Course Spotlight: Chimpanzee Biodiversity and Conservation in Cameroon
Photos by Ian Nichols, PhD student in biology
September 20, 2019
Most undergraduate biology courses don’t take place in a foreign national park, or require an independent, chimpanzee research project — but Chimpanzee Biodiversity and Conservation is not your average biology course.
This summer, Drexel University Professor Mary Katherine Gonder, PhD, led the three-week intensive field research course, aimed at teaching students the fundamentals of tropical field research while bringing U.S. and African students together to promote regional partnerships. Participants included students from Drexel, Swarthmore College, the National University of Equatorial Guinea, and Cameroon’s University of Dschang, University of Yaoundé, Higher Institute of Environmental Sciences and Wildlife College of Garoua.
Students worked out of the Ganga Research Station, a remote field site founded in 2016 by Gonder and Ekowge Abwe, PhD, a graduate of Drexel’s biological sciences doctoral program. Located within Cameroon’s Mbam and Djerem National Park, Ganga Station is a haven for wildlife, including 13 primate species and a population of nearly 1,000 chimpanzees.
For several weeks, students experienced the incredible work of the Ganga researchers, including chimpanzee tool identification, walking transects to record evidence of chimpanzees and other mammals, identifying feeding patterns from feces and identifying plant diversity in standardized plots.
Ian Nichols, a wildlife photographer and PhD student in biology, chronicled their adventures through photos and videos.
Welcome to the Ganga Research Station!
From Yaounde, Cameroon's capital, it takes over a day of travel via car, train, pirogue (dugout canoe), and lastly by foot to reach this remote station. The field site is a joint project operated by Drexel University, Ministry of Forests and Wildlife, San Diego Zoo Global, the Wildlife College of Garoua, and the Wildlife Conservation Society Cameroon. It is funded by the U.S. Fish and Wildlife Service and San Diego Zoo Global.
Setting Up Camp
Pictured here is a sleeping platform where Ganga researchers set up their tents for the night. “It is much more comfortable to sleep on a flat surface, protected from the rain, than to camp on the ground,” says Nichols.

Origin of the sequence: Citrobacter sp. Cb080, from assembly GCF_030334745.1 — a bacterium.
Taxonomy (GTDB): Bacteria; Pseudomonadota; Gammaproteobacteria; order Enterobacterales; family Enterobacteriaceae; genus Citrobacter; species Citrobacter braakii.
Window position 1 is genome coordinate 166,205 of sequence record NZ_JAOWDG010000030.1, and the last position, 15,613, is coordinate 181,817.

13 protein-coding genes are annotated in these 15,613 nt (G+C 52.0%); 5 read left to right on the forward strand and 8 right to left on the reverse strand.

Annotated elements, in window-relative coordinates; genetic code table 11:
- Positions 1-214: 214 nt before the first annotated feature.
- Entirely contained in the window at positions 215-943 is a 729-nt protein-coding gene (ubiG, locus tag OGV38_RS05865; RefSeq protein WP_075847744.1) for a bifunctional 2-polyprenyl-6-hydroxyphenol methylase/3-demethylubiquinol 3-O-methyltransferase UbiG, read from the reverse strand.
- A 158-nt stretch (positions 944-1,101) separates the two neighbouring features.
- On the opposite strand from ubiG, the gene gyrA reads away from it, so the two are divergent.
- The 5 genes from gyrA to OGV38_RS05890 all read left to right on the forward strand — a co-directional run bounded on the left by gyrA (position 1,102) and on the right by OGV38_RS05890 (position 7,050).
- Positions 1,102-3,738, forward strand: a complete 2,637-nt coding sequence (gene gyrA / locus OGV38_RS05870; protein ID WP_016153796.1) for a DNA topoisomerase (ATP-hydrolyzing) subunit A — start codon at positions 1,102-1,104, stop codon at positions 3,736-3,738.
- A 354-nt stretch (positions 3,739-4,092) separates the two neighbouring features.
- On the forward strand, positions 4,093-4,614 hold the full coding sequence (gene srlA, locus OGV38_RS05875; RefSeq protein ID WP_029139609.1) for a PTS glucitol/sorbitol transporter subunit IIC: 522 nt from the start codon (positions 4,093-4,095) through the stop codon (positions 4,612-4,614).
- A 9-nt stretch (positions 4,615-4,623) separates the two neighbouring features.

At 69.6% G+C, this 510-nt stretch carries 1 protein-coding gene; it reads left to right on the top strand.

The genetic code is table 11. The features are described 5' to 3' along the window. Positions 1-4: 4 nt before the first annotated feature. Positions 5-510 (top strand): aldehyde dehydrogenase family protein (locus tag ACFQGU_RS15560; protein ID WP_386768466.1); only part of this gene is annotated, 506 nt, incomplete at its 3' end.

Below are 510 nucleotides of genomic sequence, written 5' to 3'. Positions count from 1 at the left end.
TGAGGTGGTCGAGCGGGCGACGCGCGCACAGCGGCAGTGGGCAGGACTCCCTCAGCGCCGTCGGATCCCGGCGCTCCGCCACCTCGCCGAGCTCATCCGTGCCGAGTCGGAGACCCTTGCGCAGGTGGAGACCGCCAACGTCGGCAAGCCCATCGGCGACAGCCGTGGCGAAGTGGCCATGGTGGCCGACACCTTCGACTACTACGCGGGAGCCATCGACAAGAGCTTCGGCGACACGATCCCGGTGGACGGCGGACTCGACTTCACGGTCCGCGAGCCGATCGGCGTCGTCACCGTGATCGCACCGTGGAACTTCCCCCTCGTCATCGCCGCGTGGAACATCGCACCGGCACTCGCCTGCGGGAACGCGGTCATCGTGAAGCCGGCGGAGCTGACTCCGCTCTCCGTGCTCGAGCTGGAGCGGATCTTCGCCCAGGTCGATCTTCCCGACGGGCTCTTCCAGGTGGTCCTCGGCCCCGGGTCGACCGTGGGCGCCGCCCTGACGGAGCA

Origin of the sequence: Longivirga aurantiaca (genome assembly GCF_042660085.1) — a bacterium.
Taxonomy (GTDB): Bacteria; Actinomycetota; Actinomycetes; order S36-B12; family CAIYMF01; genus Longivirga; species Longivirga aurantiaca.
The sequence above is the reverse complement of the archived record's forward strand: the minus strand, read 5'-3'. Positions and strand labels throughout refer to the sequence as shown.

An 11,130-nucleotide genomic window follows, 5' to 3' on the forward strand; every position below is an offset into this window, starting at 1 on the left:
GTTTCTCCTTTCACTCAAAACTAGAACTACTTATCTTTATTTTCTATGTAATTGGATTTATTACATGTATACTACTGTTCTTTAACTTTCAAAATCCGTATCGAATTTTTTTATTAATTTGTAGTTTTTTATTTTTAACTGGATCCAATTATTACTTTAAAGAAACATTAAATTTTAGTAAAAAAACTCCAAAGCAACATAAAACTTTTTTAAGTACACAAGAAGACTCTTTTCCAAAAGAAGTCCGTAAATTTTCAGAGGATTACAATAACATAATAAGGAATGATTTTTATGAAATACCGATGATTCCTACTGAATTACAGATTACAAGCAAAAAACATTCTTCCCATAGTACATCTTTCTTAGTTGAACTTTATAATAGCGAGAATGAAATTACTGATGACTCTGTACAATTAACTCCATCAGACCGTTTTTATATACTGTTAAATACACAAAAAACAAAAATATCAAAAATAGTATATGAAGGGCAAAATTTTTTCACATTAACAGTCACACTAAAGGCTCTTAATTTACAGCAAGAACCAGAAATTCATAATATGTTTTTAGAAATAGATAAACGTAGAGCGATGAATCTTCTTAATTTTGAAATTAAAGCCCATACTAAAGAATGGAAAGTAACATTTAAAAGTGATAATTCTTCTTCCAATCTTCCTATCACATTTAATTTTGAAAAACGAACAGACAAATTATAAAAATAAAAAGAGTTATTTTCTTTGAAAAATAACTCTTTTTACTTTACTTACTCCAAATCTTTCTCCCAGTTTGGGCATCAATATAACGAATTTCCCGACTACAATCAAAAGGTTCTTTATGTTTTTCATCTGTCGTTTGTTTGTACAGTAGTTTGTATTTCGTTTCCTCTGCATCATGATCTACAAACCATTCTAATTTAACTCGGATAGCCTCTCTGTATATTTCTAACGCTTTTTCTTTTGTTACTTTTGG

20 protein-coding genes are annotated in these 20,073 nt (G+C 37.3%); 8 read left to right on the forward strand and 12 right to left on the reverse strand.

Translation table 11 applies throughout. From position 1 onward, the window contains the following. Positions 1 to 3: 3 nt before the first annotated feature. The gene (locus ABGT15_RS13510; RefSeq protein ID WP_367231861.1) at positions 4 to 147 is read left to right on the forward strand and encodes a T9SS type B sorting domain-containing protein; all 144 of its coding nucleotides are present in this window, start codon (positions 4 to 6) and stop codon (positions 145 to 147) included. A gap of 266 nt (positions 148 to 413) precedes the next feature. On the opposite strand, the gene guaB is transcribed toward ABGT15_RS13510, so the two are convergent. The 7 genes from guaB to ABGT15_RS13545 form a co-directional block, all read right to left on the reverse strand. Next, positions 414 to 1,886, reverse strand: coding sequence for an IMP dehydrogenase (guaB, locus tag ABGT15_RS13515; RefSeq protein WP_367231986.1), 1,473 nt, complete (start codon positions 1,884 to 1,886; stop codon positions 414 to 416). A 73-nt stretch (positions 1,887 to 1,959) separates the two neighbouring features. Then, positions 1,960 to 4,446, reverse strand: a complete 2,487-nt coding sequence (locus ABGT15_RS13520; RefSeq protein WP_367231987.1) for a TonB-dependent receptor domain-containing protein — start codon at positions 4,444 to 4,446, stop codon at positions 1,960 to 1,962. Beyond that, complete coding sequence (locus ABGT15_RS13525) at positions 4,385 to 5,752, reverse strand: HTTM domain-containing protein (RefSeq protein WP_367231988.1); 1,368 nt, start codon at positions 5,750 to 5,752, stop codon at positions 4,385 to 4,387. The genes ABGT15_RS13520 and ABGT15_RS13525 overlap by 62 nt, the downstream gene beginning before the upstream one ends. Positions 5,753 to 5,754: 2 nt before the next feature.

Brain Food, Coming Right Up!
“Anything we cook at the station must be brought along throughout the long journey or caught nearby. A big delicious meal at the end of the day is helpful for keeping everyone’s energy and spirits high,” says Nichols.
Surveying the Land
Abwe instructs Drexel environmental science student Brianna Heidenreich on how to measure the DBH (diameter at breast height) of a tree.
Tool creation and use requires high cognitive abilities, and until recently, it was thought that only humans possessed this capacity. Nowadays, primatologists believe that tool knowledge is cultural, taught by mother chimps to their children. While these tools may look like mere sticks, chimpanzees have modified them for specific tasks, such as retrieving honey or termites.
Research by Lamplight
Researchers teach a student how to identify and document chimpanzee tools used for termite fishing.
Fabrice Kentatchime, manager of the Ganga Station, teaches students how to identify food remains from chimpanzee feces. Being able to identify the undigested seeds present in chimpanzee fecal matter allows researchers to better understand what chimps are eating at different times of the year and what they eat when fruit is rare in the forest.
Interested in taking a course abroad? Drexel’s Intensive Courses Abroad offer students the opportunity to have an international academic experience in a short period of time, generally during break weeks. To learn more, visit the Education Abroad website.